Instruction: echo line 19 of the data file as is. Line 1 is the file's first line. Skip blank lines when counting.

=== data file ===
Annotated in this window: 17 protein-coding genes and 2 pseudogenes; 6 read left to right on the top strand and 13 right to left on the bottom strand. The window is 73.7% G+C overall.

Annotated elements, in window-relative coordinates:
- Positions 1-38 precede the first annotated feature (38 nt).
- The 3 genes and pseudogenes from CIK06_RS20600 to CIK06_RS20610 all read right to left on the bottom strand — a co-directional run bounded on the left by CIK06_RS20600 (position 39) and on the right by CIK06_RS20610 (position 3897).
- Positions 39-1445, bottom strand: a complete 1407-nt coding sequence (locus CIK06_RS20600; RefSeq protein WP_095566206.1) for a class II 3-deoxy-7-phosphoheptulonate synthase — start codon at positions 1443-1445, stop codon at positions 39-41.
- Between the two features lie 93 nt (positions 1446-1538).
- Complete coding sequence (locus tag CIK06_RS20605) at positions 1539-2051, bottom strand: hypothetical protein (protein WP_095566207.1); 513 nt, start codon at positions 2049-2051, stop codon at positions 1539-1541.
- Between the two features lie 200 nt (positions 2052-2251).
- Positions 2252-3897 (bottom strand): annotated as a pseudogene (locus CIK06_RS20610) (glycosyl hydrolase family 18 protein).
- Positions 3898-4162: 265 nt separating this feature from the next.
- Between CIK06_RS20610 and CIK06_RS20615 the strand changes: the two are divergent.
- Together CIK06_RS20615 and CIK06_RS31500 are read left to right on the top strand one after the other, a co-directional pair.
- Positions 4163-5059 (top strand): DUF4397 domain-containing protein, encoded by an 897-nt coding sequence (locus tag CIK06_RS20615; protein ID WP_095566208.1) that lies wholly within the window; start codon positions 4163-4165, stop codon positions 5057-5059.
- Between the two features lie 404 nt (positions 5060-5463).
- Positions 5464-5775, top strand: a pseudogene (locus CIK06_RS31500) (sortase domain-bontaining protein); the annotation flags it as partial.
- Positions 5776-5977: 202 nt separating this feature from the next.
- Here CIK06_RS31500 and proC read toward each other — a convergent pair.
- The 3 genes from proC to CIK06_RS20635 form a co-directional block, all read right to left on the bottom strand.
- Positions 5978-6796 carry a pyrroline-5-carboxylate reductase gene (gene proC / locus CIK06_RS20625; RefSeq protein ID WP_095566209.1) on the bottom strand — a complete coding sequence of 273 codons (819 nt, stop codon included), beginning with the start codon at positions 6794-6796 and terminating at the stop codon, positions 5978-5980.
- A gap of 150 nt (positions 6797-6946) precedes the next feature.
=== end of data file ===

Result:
- Positions 5978-6796 carry a pyrroline-5-carboxylate reductase gene (gene proC / locus CIK06_RS20625; RefSeq protein ID WP_095566209.1) on the bottom strand — a complete coding sequence of 273 codons (819 nt, stop codon included), beginning with the start codon at positions 6794-6796 and terminating at the stop codon, positions 5978-5980.